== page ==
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Can a restrictive covenant prevent a former employee from being a shareholder in a competitor business?

Mary Caroline Tillman v Egon Zehnder Ltd [2017] EWCA Civ 1054

In the case of Mary Caroline Tillman v Egon Zehnder Ltd [2017] EWCA Civ 1054 the Court of Appeal has determined that a non-competition covenant that restrained a former employee from becoming a shareholder in a competitor for a period of six months was impermissibly wide and in restraint of trade.

The non-competition clause in the appellant’s contract of employment stated that “[y]ou shall not without the prior written consent of the Company… within the period of six months from the Termination Date. … directly or indirectly engage or be concerned or interested in any business carried on in competition with any of the businesses of the Company … which were carried on at the Termination Date or during such period.”

The Court of Appeal held that on its proper construction the clause prevented the appellant from having a shareholding in a competitor business. In accordance with common usage and authority, it was impossible to say that a person holding shares in a company was not “interested in” the business of the company. The clause was therefore impermissibly wide and in restraint of trade, unless it could be severed.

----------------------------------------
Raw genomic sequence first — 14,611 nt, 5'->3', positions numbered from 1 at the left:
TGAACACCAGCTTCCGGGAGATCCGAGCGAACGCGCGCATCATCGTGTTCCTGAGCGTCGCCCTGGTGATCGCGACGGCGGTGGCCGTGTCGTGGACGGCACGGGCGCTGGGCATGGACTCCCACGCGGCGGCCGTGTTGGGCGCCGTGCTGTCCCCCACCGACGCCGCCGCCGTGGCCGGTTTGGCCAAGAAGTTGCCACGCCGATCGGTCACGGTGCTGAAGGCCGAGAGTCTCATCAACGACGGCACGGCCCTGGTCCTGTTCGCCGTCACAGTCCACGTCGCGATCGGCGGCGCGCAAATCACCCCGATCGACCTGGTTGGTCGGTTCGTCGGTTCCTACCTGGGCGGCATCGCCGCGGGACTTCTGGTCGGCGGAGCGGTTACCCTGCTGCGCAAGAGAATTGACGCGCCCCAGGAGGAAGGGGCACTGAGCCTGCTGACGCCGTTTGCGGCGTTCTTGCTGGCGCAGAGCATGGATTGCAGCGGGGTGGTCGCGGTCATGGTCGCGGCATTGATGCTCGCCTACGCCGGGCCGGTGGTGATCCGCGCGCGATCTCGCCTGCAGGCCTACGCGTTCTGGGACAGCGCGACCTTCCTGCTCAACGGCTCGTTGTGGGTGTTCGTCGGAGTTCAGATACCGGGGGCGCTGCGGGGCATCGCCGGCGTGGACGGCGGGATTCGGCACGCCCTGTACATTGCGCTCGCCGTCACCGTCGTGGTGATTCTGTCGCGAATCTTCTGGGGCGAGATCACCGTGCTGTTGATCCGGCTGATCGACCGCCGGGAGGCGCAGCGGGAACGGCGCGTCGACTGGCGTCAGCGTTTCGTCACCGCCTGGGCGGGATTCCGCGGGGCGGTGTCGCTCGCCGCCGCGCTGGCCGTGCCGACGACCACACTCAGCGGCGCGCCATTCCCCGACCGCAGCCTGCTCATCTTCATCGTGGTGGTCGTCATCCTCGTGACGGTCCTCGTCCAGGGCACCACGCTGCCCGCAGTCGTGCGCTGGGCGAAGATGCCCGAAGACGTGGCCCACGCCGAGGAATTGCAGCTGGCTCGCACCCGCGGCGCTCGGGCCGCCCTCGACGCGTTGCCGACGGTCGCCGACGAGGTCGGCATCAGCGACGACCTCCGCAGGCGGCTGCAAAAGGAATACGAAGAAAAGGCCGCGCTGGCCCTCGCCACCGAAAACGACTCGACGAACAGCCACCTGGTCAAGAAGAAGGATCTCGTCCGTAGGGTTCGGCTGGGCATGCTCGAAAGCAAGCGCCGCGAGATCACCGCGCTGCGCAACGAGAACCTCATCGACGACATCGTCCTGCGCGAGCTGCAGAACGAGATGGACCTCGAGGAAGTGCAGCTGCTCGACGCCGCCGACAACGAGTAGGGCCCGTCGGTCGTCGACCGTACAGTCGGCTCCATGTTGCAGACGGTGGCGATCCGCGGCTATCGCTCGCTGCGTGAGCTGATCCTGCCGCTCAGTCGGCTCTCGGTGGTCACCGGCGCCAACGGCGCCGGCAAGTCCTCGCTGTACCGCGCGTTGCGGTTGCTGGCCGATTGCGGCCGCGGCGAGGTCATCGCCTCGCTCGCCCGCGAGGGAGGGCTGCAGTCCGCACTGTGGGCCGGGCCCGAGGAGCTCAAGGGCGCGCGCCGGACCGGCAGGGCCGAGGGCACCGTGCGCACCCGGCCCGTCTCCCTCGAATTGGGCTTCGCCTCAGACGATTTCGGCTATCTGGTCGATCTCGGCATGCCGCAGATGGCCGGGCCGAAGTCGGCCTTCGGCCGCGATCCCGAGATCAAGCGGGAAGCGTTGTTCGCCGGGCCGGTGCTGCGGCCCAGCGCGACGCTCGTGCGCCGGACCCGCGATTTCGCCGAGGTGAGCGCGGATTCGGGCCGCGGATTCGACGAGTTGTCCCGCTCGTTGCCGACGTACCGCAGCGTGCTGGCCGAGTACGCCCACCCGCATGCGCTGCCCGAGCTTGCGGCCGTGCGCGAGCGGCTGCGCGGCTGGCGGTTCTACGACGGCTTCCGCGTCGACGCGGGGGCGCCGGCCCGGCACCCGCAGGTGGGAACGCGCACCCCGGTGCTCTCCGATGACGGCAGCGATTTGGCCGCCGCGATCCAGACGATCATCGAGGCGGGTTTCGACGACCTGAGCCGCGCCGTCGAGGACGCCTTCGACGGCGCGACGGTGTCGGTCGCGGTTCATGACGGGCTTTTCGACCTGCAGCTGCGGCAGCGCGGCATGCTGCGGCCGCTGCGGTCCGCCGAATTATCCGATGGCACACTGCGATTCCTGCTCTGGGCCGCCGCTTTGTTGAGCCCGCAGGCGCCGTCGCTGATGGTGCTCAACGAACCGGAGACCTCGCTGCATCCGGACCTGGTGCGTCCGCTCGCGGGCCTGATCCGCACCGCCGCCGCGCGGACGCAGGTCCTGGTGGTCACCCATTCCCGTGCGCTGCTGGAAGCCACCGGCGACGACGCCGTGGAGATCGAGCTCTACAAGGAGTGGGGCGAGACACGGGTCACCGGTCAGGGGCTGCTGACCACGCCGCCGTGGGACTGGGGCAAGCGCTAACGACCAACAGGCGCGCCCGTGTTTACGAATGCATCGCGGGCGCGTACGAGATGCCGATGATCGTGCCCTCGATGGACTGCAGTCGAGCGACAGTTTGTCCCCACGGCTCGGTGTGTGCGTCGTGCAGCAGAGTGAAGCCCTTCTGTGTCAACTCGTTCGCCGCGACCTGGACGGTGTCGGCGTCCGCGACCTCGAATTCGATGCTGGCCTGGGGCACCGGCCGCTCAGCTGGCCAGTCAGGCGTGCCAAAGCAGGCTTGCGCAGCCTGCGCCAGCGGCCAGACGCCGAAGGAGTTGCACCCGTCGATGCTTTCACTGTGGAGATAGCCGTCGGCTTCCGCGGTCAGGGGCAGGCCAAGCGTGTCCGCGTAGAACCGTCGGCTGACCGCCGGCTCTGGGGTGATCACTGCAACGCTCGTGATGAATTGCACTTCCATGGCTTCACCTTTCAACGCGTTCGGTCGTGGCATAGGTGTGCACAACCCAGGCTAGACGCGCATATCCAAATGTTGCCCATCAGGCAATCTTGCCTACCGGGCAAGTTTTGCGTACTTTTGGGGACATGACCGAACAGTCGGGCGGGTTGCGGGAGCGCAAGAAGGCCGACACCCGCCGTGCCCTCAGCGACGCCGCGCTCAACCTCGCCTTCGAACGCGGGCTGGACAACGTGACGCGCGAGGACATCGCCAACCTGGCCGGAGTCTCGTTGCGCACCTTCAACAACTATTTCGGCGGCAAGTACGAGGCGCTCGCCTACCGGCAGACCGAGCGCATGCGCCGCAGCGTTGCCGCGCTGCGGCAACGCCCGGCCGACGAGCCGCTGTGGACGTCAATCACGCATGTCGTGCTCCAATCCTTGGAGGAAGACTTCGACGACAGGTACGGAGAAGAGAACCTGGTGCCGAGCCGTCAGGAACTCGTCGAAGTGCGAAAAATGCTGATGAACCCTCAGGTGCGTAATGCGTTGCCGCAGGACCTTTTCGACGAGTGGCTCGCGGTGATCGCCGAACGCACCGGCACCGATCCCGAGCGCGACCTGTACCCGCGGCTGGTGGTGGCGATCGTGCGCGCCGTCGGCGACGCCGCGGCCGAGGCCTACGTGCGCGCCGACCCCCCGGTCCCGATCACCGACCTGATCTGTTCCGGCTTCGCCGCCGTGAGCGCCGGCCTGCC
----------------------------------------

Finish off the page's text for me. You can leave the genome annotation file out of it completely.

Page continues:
Severance was not a viable option in the present case for two reasons. First, the clause would still be too wide even if the words “or interested” were omitted. If those words were deleted the question would then be whether a shareholding was covered by the words “directly or indirectly engage or be concerned… in any business carried on in competition”. In short, being a shareholder in a company carrying on a business did amount to being concerned in that business albeit “indirectly”. Secondly, the relevant clause was a single covenant. Severance could only take place where there were distinct covenants.

Although the appellant did not intend to actually acquire any shares in a competitor business, in allowing her appeal, the Court of Appeal underlined the public interest policy in the law avoiding contracts in unreasonable restraint of trade to promote competition and protect employees from too readily abandoning the exercise of their right reasonably to compete after termination.

Elizabeth Dwomoh / 27th Jul 2017


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